Sunday, July 6, 2014

The Architecture of Ouagadougou



OUAGADOUGOU.

I am just returning from a long trip to West Africa, which partly-explains the three month silence on the blog. I was in one particular city for about six weeks, jumping back and forth to other places, working on multiple projects simultaneously. One of my last weeks there began with the unnerving anticipation of trying to finish everything, a long list of odds and ends and small details along with major, critical steps in the execution of the project. I got a call that Monday afternoon from a major partner, hoping to be informed that the paperwork was complete. Instead, as so often happens in that corner of the world especially, I was told that I would have to wait until Friday for anything to happen.

The grand mosque. 

So I had a week to burn, and rather than rage with frustration, I walked down the street to the ticket office of Air Burkina (one of the delights of that corner of the world is that travelers still buy paper tickets from ticket offices, in person), went back to my apartment, packed a duffle bag and took a taxi to the airport.
Another mosque under construction.

A few hours later, I was in Ouagadougou, Burkina Faso, a place that I had always wanted to get to, and had for many years been only as far away as the 90-minute flight that I had just taken. I had imagined being there since childhood, laying prone on the floor the living room with the Rand McNally World Atlas, the tip of my index finger my transport across the degrees and meridians. There are few place names that rank so exotically for a kid from Ohio than Ouagadougou—how to even pronounce it—and now twenty-five years later here I was, a smiling immigration officer sending me out into the Sahelian heat with an enthusiastic “bon arrivee.”


I hired a taxi to drive me around the city before I even figured out a hotel room or changed money. For $14 a day, a lawn-green vintage Mercedes zipped me around the city, and I spent most of the next three days taking photos of buildings.

A commercial block on the main commercial boulevard, Avenue Kwame Nkrumah

A French Bank branch, Avenue Kwame Nkrumah

What I saw, and photographed, astonished me. Nothing in my most imaginative moments of childhood, or my years of working in neighboring countries, had composed my expectations properly for the city that I came upon.

Ministry for Civil Service & State Reform

Burkinabé headquarters for the West African Monetary Union, BCEAO. 

Amsterdam and New Orleans come to my mind as two cities predominated by their own architecture, and where architecture somehow develops into its own condition: where each new building that rises in the city actively attempts to contribute to a wider, existing milieu.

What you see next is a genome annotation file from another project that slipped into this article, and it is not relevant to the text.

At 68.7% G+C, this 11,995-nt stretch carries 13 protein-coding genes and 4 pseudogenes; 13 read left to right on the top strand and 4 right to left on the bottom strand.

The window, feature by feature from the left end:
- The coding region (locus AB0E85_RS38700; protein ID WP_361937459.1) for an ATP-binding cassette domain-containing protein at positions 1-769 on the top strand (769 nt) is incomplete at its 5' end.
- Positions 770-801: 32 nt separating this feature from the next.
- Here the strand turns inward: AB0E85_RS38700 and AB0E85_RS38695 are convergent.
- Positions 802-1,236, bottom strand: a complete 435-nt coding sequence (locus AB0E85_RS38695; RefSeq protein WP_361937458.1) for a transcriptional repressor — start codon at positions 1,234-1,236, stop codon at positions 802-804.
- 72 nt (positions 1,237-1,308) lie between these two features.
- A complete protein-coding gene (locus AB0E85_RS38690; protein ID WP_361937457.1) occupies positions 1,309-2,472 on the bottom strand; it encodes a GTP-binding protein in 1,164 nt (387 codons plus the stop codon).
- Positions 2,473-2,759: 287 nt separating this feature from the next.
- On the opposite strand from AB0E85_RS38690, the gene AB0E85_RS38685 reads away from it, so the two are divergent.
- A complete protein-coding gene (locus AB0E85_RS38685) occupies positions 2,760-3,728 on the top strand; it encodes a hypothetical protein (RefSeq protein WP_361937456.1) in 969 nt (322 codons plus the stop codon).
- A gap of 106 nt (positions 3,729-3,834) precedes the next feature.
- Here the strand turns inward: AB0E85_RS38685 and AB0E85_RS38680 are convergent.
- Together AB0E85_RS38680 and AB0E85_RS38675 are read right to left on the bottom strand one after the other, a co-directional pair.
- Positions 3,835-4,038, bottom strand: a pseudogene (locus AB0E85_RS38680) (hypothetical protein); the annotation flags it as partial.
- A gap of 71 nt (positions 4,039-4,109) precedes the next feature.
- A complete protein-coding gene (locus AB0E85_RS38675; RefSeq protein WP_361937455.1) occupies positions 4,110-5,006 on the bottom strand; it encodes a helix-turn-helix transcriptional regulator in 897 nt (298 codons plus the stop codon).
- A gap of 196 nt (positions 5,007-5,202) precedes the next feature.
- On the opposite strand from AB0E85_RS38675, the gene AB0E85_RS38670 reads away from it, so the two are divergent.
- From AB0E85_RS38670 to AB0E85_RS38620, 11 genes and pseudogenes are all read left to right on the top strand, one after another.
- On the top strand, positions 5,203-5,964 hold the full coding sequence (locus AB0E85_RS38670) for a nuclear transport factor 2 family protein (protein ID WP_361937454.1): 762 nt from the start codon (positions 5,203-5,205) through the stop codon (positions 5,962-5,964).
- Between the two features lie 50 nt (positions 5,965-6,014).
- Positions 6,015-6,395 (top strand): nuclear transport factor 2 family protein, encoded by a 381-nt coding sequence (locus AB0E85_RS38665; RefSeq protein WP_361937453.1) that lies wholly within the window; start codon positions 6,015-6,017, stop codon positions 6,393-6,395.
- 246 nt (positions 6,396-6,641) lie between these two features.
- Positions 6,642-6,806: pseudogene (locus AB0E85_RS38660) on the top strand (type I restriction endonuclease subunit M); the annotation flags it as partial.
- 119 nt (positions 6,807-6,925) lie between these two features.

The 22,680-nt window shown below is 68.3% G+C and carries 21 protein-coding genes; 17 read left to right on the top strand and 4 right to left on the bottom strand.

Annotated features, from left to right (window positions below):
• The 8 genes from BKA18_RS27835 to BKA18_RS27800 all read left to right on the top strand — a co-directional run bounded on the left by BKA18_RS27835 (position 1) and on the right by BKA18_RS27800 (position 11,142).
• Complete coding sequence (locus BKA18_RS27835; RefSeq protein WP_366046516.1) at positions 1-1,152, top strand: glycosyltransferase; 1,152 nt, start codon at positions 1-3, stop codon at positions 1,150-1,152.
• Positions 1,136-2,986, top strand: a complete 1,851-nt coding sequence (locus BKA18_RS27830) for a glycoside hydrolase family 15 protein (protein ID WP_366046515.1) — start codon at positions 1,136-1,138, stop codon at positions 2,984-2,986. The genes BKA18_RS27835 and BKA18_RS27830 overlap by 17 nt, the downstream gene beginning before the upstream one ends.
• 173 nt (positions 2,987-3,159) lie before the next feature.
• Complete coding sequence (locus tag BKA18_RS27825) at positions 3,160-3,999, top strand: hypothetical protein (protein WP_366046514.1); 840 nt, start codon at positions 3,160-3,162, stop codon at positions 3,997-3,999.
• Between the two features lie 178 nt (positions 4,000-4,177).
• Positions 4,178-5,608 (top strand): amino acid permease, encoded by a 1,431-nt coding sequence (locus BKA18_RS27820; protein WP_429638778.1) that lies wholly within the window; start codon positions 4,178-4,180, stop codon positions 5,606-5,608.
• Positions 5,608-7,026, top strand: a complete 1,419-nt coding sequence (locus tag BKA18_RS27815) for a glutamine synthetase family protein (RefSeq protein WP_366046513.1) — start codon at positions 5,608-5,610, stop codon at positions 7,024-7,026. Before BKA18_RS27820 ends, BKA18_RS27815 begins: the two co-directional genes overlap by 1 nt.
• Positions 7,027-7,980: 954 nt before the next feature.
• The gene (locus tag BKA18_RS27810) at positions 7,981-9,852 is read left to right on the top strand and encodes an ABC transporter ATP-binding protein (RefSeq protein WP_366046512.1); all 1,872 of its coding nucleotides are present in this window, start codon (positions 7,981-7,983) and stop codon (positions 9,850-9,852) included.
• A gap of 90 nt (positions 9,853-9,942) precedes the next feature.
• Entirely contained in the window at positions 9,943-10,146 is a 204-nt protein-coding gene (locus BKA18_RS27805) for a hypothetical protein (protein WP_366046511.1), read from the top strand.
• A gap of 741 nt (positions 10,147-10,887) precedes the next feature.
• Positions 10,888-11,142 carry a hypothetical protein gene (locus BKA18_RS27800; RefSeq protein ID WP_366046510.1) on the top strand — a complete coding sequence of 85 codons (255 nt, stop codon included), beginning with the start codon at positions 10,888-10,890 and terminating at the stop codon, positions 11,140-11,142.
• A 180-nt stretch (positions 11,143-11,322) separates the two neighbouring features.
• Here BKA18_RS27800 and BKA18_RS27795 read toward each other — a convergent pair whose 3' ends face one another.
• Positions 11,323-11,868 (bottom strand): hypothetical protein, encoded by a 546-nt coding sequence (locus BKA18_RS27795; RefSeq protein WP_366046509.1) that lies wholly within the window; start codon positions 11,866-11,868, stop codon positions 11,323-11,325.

Two views of the same building: A Ministry

To this I would add Ouagadougou: it is overabundant with a very particular, contextual variety of modern architecture, from the older ministries and the more bombastic edifices of the semi-autocratic state, to the commercial and banking offices, to the hotels, cafés, cinemas, markets, and fuel stations. Perhaps this is why, like Amsterdam and New Orleans, a relaxed atmosphere predominates in Ouagadougou: quite a contrast to other capital cities, in the region, tense and chaotic.

Another Ministry.

There is hardly a block without remarkable, if not masterful manifestation of a desert design that is difficult to date: some of the more dilapidated examples are from the 1960s, a product of the post-independence development of the sovereign state, many others augment the 25-year president's rule through monuments, yet others are just now being completed as the country experiences a gold-mining boom, becoming one of the fastest-growing economies in the world.

A soon to be completed commercial tower, probably a north African bank.

Headquarters of the State Electricity Company, SONABEL.

Ouagadougou is basically a small city, although it is also a national capital of perhaps as many as two million people. Its commercial and governmental center is quite small, and most of the city spreads outwards in simple residential quarters of single-story, metal-sheet-roofed house compounds.

Rooftop view. 


I am going to post many of these to the Bauzeitgeist Tumblr, to give each its own proper platform for appreciation, but I thought that putting them all here, a single volume, would be slightly overwhelming just as the city of Ouagadougou itself is; I was only there for three days, and hardly had time to photograph a third of the buildings that rushed passed on the road, much less learn anything about the particular history and provenience of each.

A large commercial/banking complex.

For a bit more detail and to pace this post for length, I'll split into their own separate post three particularly fascinating examples of the city's architecture, but what I've noted here is what little I know at all about what I was able to see and capture on my iPhone (tragically, my Canon G12 broke before I got there). If I had the time, I would embark on a project to write an architectural guide to the city—it certainly deserves to be an architectural destination.

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